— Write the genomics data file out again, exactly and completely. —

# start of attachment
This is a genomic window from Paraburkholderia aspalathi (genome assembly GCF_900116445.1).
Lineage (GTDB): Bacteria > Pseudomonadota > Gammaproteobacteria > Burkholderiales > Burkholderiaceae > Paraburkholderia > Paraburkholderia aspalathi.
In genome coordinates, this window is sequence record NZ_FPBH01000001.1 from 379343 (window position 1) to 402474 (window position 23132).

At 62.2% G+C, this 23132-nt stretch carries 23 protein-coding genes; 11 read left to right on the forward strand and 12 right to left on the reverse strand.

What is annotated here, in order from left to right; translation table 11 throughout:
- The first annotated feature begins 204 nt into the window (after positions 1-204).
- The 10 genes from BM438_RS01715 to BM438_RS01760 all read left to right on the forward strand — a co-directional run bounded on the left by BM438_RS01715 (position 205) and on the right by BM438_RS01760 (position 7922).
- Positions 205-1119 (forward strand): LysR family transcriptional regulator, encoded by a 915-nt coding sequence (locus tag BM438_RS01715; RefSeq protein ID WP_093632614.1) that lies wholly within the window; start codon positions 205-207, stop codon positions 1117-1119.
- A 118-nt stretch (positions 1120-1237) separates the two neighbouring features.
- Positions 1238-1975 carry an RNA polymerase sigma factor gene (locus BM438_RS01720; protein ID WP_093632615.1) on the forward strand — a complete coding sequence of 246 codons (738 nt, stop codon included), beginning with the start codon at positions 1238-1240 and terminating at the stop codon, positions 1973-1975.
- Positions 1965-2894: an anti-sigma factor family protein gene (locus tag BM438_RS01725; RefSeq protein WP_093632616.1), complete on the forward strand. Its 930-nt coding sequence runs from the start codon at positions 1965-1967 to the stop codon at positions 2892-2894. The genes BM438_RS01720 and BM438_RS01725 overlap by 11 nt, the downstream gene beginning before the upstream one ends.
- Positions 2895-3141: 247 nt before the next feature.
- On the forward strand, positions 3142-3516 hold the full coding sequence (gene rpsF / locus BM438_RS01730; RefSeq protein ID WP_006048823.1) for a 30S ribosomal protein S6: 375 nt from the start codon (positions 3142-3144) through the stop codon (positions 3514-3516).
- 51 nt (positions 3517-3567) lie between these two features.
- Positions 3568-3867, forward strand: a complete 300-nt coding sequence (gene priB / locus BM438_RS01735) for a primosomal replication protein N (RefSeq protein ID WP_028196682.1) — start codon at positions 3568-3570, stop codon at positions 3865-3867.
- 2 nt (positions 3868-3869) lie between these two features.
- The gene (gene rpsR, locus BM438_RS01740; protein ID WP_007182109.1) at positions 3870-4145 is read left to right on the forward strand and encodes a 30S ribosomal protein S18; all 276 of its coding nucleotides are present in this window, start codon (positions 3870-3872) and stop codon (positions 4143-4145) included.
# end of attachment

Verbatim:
This is a genomic window from Paraburkholderia aspalathi (genome assembly GCF_900116445.1).
Lineage (GTDB): Bacteria > Pseudomonadota > Gammaproteobacteria > Burkholderiales > Burkholderiaceae > Paraburkholderia > Paraburkholderia aspalathi.
In genome coordinates, this window is sequence record NZ_FPBH01000001.1 from 379343 (window position 1) to 402474 (window position 23132).

At 62.2% G+C, this 23132-nt stretch carries 23 protein-coding genes; 11 read left to right on the forward strand and 12 right to left on the reverse strand.

What is annotated here, in order from left to right; translation table 11 throughout:
- The first annotated feature begins 204 nt into the window (after positions 1-204).
- The 10 genes from BM438_RS01715 to BM438_RS01760 all read left to right on the forward strand — a co-directional run bounded on the left by BM438_RS01715 (position 205) and on the right by BM438_RS01760 (position 7922).
- Positions 205-1119 (forward strand): LysR family transcriptional regulator, encoded by a 915-nt coding sequence (locus tag BM438_RS01715; RefSeq protein ID WP_093632614.1) that lies wholly within the window; start codon positions 205-207, stop codon positions 1117-1119.
- A 118-nt stretch (positions 1120-1237) separates the two neighbouring features.
- Positions 1238-1975 carry an RNA polymerase sigma factor gene (locus BM438_RS01720; protein ID WP_093632615.1) on the forward strand — a complete coding sequence of 246 codons (738 nt, stop codon included), beginning with the start codon at positions 1238-1240 and terminating at the stop codon, positions 1973-1975.
- Positions 1965-2894: an anti-sigma factor family protein gene (locus tag BM438_RS01725; RefSeq protein WP_093632616.1), complete on the forward strand. Its 930-nt coding sequence runs from the start codon at positions 1965-1967 to the stop codon at positions 2892-2894. The genes BM438_RS01720 and BM438_RS01725 overlap by 11 nt, the downstream gene beginning before the upstream one ends.
- Positions 2895-3141: 247 nt before the next feature.
- On the forward strand, positions 3142-3516 hold the full coding sequence (gene rpsF / locus BM438_RS01730; RefSeq protein ID WP_006048823.1) for a 30S ribosomal protein S6: 375 nt from the start codon (positions 3142-3144) through the stop codon (positions 3514-3516).
- 51 nt (positions 3517-3567) lie between these two features.
- Positions 3568-3867, forward strand: a complete 300-nt coding sequence (gene priB / locus BM438_RS01735) for a primosomal replication protein N (RefSeq protein ID WP_028196682.1) — start codon at positions 3568-3570, stop codon at positions 3865-3867.
- 2 nt (positions 3868-3869) lie between these two features.
- The gene (gene rpsR, locus BM438_RS01740; protein ID WP_007182109.1) at positions 3870-4145 is read left to right on the forward strand and encodes a 30S ribosomal protein S18; all 276 of its coding nucleotides are present in this window, start codon (positions 3870-3872) and stop codon (positions 4143-4145) included.